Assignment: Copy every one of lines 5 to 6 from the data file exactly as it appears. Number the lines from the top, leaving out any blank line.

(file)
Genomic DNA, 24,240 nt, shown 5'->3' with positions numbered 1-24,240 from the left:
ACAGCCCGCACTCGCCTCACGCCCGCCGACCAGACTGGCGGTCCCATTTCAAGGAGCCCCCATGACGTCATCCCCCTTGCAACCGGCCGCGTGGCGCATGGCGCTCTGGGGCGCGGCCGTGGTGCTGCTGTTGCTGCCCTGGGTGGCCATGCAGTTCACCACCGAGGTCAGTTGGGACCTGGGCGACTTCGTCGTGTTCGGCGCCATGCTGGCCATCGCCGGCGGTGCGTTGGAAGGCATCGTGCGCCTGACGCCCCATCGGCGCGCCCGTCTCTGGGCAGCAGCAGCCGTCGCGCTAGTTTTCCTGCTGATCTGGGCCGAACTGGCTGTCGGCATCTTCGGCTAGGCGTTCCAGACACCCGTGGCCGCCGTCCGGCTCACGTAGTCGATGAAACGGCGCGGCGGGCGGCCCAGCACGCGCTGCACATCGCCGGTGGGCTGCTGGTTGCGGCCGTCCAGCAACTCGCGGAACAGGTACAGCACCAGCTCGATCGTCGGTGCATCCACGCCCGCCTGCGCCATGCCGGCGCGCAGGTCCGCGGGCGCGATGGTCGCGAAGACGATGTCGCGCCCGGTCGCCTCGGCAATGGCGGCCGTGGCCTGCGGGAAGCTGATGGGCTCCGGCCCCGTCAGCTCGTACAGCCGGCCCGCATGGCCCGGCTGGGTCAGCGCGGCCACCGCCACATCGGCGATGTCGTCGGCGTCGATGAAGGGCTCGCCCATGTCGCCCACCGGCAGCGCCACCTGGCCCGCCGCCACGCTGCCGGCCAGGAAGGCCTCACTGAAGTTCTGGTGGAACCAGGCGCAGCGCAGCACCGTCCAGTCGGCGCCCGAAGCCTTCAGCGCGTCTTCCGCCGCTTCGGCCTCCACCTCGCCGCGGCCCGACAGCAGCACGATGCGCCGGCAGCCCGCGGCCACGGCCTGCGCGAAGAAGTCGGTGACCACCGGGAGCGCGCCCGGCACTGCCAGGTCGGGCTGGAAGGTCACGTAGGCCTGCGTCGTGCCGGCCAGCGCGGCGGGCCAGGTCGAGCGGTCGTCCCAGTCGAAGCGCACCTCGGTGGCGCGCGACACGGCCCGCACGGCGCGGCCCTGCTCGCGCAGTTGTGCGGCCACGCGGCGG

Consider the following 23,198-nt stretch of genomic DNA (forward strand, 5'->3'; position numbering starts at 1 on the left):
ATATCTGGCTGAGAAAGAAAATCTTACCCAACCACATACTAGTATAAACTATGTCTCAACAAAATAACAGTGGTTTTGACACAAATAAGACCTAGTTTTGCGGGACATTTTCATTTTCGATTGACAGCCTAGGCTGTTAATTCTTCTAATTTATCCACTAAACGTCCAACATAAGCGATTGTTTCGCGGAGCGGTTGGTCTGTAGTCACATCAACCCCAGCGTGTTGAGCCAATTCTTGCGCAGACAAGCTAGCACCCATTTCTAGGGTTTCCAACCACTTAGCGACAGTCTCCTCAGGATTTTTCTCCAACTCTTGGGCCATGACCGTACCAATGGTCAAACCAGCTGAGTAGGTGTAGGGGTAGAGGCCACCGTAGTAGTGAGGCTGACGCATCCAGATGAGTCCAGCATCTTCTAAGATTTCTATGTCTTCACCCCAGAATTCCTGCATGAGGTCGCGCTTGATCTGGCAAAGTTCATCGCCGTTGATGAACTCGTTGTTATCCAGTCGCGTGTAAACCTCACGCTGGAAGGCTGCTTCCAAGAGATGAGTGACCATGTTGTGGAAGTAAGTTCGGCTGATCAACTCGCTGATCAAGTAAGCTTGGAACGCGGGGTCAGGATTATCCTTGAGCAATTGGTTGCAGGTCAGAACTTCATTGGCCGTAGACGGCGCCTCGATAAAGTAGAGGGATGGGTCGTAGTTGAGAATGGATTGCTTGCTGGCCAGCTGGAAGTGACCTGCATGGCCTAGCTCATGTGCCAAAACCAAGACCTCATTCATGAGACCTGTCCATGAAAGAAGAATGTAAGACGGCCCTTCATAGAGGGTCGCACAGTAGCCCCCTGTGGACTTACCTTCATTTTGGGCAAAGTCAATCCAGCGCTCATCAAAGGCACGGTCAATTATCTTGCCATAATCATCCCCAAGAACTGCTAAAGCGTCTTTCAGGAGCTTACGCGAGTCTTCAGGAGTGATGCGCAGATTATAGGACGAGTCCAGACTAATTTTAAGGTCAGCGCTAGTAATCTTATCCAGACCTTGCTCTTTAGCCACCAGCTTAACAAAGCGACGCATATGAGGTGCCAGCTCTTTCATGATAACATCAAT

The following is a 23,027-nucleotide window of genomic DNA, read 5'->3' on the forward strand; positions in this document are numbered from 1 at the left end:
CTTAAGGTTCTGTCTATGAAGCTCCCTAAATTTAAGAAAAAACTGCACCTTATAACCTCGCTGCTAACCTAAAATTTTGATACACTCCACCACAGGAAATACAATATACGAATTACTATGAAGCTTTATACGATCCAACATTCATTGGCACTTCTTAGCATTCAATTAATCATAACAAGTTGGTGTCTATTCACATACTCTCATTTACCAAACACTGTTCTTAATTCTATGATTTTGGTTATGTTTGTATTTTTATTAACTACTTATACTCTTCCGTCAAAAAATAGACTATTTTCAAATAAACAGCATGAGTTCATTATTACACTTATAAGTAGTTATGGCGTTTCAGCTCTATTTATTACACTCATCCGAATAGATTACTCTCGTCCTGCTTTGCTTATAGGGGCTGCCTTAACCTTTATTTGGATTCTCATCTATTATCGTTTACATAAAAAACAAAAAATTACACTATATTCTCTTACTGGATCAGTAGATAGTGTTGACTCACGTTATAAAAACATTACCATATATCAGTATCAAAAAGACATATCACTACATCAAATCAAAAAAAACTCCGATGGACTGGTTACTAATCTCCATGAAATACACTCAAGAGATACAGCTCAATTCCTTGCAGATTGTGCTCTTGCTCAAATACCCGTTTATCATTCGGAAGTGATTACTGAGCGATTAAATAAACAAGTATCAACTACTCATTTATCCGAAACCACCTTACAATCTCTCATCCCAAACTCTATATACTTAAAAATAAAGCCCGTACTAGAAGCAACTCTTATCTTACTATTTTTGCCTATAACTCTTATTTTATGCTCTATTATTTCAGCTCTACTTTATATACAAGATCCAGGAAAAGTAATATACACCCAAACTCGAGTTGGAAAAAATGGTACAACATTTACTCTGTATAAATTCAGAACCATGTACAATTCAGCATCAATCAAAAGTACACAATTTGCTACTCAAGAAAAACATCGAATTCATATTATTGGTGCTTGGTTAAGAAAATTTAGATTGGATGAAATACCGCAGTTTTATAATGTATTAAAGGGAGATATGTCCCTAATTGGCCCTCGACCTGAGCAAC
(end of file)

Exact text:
The following is a 23,027-nucleotide window of genomic DNA, read 5'->3' on the forward strand; positions in this document are numbered from 1 at the left end:
CTTAAGGTTCTGTCTATGAAGCTCCCTAAATTTAAGAAAAAACTGCACCTTATAACCTCGCTGCTAACCTAAAATTTTGATACACTCCACCACAGGAAATACAATATACGAATTACTATGAAGCTTTATACGATCCAACATTCATTGGCACTTCTTAGCATTCAATTAATCATAACAAGTTGGTGTCTATTCACATACTCTCATTTACCAAACACTGTTCTTAATTCTATGATTTTGGTTATGTTTGTATTTTTATTAACTACTTATACTCTTCCGTCAAAAAATAGACTATTTTCAAATAAACAGCATGAGTTCATTATTACACTTATAAGTAGTTATGGCGTTTCAGCTCTATTTATTACACTCATCCGAATAGATTACTCTCGTCCTGCTTTGCTTATAGGGGCTGCCTTAACCTTTATTTGGATTCTCATCTATTATCGTTTACATAAAAAACAAAAAATTACACTATATTCTCTTACTGGATCAGTAGATAGTGTTGACTCACGTTATAAAAACATTACCATATATCAGTATCAAAAAGACATATCACTACATCAAATCAAAAAAAACTCCGATGGACTGGTTACTAATCTCCATGAAATACACTCAAGAGATACAGCTCAATTCCTTGCAGATTGTGCTCTTGCTCAAATACCCGTTTATCATTCGGAAGTGATTACTGAGCGATTAAATAAACAAGTATCAACTACTCATTTATCCGAAACCACCTTACAATCTCTCATCCCAAACTCTATATACTTAAAAATAAAGCCCGTACTAGAAGCAACTCTTATCTTACTATTTTTGCCTATAACTCTTATTTTATGCTCTATTATTTCAGCTCTACTTTATATACAAGATCCAGGAAAAGTAATATACACCCAAACTCGAGTTGGAAAAAATGGTACAACATTTACTCTGTATAAATTCAGAACCATGTACAATTCAGCATCAATCAAAAGTACACAATTTGCTACTCAAGAAAAACATCGAATTCATATTATTGGTGCTTGGTTAAGAAAATTTAGATTGGATGAAATACCGCAGTTTTATAATGTATTAAAGGGAGATATGTCCCTAATTGGCCCTCGACCTGAGCAAC